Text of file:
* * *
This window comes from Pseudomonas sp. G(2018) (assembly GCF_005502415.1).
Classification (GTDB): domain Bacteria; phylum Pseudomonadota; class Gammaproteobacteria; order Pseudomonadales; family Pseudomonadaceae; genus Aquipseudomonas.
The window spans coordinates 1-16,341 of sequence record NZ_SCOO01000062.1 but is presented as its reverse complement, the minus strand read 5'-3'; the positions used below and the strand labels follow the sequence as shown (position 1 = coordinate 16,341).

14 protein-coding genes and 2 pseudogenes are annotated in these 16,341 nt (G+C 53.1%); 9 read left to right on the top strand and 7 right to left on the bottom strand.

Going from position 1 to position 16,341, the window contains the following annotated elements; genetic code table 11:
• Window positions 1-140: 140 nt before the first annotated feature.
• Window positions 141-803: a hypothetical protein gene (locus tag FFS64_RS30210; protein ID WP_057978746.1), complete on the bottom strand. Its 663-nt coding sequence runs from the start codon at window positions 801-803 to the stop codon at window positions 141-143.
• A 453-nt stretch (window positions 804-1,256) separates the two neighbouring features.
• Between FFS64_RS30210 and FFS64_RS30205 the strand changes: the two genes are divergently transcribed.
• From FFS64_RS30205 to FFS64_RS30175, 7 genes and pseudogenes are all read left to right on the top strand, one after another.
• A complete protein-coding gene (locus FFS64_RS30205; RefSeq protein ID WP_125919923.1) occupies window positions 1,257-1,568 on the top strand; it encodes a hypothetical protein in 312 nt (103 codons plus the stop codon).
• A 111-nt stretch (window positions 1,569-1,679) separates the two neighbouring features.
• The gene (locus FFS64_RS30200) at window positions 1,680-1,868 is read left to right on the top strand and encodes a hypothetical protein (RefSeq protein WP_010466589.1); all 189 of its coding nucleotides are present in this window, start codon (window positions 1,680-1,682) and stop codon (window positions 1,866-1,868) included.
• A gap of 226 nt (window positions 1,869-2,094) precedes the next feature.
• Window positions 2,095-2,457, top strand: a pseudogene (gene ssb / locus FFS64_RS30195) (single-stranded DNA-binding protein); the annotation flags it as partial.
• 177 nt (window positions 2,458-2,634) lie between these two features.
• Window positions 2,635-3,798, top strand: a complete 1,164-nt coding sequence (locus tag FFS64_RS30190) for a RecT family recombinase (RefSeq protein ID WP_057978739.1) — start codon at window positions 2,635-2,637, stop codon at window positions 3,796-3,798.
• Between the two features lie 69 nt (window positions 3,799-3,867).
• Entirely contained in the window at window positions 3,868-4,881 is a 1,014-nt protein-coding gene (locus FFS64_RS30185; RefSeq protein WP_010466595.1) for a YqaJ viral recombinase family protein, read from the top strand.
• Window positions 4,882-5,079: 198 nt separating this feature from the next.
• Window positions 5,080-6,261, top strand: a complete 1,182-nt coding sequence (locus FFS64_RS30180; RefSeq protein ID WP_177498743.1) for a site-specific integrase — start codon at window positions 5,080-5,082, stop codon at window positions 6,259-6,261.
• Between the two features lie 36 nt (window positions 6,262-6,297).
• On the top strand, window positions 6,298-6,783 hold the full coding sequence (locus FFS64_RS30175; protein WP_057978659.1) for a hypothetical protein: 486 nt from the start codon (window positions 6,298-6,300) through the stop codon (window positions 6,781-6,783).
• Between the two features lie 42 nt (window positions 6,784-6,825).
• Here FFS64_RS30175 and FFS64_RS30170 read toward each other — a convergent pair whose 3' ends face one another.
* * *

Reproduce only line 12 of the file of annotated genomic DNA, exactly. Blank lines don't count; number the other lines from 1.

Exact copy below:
• A 111-nt stretch (window positions 1,569-1,679) separates the two neighbouring features.